At Saturday, 08 January, 2005, Blogger GrenfellHunt said...

Hey, don't worry: you'll have to be more ornery than that to tick me off!

Since politicians often don't publicly state their goals and intentions, a large part of politics is getting a good read on where people are going and what they're doing--even when they don't acknowledge things publicly.

Hillary has not declared that she is running for president in 2008--but I think almost every thinks those are her plans, even though for now she prefers not to announce them publicly.

I'm arguing here that there is every reason to make a similar assessment of Kerry. I base that on:

1. His burning ambition for the office. It's quite impressive and there are only a small number of public figures I've seen that have been so determined to become president and from such an early age. He wants the office badly, he thinks he came close in 2004, and he sees no reason not to try again (with perhaps Richard Nixon as an example of how it can be done?). A good historical parallel would be William Jennings Bryan 1896/1900.
2. His handling of his campaign finances. The decision to not spend a large part of his campaign contributions from 2004 is very suspicious: the most likely explanation for his $15 million or so of leftover campaign funds is that he realized he had a good chance of losing, and wanted to be in strong position to run again in 2008 when there wouldn't be an incumbent.
3. His post-election behaviour--his video taped e-mail to all his supporters had (to me) all the earmarks of a man laying a foundation for a run in 2008.

I find the Newsweek article interesting because it suggests that my personal assessment--based largely on news reports--is supported by those who know him best and have worked with him most closely. That assessment might be wrong--and unforeseeable events might change Kerry's mind, even if the assessment right now is correct. I've never met Senator Kerry personally, and personal knowledge is always different from knowledge of someone through newsreports and television appearance. I take support for my previously expressed view--that Kerry is seeking to run again in 2008--from the assessment of those who know him personally, both the unnamed aide and the Newseek interview, that this is in fact what he's up to.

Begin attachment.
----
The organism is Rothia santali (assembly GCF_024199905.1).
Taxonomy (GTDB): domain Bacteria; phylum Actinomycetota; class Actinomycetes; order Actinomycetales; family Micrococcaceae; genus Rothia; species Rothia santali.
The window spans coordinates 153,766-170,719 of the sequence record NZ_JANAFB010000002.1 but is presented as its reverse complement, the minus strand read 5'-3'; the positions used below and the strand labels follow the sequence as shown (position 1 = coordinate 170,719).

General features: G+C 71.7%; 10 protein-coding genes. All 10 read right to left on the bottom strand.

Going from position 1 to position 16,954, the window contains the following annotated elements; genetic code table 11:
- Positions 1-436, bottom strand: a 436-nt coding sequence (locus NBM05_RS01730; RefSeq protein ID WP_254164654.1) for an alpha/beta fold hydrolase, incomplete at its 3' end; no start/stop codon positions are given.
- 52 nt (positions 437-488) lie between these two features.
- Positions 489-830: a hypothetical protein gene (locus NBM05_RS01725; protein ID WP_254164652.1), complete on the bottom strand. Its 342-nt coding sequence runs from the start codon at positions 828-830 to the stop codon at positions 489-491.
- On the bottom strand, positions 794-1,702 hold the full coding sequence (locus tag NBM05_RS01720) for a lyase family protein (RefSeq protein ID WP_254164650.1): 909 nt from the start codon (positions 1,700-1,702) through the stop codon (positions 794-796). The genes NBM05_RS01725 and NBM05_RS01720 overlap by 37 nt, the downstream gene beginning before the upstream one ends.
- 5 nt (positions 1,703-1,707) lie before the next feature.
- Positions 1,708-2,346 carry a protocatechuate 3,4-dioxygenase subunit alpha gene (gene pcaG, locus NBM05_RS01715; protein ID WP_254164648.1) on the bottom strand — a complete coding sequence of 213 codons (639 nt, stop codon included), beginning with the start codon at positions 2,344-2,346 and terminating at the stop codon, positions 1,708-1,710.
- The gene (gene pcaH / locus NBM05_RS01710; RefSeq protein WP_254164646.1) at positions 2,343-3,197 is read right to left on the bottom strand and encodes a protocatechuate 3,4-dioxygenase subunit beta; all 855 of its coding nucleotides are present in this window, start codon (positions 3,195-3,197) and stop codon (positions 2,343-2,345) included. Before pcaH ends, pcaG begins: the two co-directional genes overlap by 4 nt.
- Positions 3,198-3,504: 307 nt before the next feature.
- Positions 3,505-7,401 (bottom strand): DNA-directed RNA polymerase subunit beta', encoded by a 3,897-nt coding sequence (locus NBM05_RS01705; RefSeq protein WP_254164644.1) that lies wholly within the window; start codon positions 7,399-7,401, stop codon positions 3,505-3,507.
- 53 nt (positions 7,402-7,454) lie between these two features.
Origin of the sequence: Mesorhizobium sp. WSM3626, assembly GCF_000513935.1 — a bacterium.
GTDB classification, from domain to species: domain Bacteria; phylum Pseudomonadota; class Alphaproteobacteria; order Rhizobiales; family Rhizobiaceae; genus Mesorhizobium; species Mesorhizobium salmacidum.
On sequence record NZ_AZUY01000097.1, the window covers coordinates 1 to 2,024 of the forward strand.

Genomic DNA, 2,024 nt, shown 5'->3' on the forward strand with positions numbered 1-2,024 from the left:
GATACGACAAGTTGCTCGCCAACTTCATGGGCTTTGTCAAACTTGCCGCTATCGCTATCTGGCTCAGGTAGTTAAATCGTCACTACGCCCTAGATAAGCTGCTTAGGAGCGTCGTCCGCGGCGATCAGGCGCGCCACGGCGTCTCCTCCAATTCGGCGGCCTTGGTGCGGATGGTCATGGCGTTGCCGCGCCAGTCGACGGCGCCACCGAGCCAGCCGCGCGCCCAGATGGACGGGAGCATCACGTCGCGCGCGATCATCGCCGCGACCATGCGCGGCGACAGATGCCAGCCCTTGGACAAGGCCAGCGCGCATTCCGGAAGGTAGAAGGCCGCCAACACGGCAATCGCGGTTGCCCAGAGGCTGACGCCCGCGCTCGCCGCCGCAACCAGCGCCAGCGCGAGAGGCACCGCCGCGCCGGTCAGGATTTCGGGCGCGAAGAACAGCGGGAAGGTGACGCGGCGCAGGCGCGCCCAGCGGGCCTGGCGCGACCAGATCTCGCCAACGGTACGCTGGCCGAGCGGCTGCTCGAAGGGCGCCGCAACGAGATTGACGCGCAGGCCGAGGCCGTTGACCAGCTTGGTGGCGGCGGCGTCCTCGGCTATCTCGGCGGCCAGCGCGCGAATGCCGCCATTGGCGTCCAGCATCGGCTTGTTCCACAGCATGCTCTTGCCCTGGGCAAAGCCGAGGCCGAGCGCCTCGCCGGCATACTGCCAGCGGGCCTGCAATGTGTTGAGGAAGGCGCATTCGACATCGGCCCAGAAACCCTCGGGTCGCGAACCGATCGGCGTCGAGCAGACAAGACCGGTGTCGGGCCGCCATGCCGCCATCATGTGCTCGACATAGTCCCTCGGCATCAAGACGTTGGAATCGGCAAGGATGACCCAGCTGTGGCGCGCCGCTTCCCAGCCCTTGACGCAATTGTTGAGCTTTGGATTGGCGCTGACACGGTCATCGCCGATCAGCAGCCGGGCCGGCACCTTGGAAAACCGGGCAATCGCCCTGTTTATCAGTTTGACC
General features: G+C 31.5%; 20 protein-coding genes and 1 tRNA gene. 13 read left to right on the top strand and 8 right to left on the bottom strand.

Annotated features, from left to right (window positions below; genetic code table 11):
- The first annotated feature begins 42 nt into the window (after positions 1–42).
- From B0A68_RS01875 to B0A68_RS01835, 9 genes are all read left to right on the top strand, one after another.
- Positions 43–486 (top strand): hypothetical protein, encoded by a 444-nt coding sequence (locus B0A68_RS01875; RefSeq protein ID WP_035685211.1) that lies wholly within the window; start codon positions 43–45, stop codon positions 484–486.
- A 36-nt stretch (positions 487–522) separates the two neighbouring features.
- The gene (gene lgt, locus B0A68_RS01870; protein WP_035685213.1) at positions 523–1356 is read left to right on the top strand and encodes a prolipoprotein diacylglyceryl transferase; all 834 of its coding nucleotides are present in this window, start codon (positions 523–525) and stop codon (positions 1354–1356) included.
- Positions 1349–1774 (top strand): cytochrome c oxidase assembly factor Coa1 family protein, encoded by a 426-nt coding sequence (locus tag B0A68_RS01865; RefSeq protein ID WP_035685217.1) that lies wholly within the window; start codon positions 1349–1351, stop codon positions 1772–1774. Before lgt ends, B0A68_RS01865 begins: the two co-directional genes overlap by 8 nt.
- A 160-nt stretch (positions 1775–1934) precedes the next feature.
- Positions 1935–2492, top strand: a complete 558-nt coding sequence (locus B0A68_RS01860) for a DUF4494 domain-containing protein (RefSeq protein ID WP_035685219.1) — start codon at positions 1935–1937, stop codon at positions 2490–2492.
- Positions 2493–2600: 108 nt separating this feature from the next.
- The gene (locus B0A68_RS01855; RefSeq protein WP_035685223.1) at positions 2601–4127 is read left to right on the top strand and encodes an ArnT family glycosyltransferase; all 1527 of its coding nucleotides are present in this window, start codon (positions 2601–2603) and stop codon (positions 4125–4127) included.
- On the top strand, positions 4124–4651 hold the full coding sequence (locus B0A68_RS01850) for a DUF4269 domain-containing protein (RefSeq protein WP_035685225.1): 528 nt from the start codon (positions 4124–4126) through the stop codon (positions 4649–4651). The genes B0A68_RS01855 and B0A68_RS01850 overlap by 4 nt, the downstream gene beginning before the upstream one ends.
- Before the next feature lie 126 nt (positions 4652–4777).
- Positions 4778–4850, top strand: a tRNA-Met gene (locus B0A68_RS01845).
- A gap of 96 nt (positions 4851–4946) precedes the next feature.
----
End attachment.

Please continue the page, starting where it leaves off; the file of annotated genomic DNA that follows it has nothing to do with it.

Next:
Can he beat Hillary in 2008? Tough, but he's got a shot. There are significant numbers of Dems who think that Hillary is too moderate (cf. especially her position on the war), and Kerry might be able to beat her by running at her from the left. I'd be interested to hear what his staffers were thinking about beating Hillary in Iowa in 2008. I'm not sure how he could paint Hillary as too liberal, and I'm not sure that would be an effective approach in the Democratic primaries--but I suppose it's possible that he would try that.

 
At Sunday, 09 January, 2005, Blogger Grumsalot said...

I agree that he will most likely run again. I think that he behaved as if he was conserving energy for another campaign. What "tickl[ed] my nose" was that the article + evaluation implied that he IS behaving as though he will run again. And that is something that nobody can know. Unlike Hillary, who is being watched and is obviously planning to run, Kerry is silent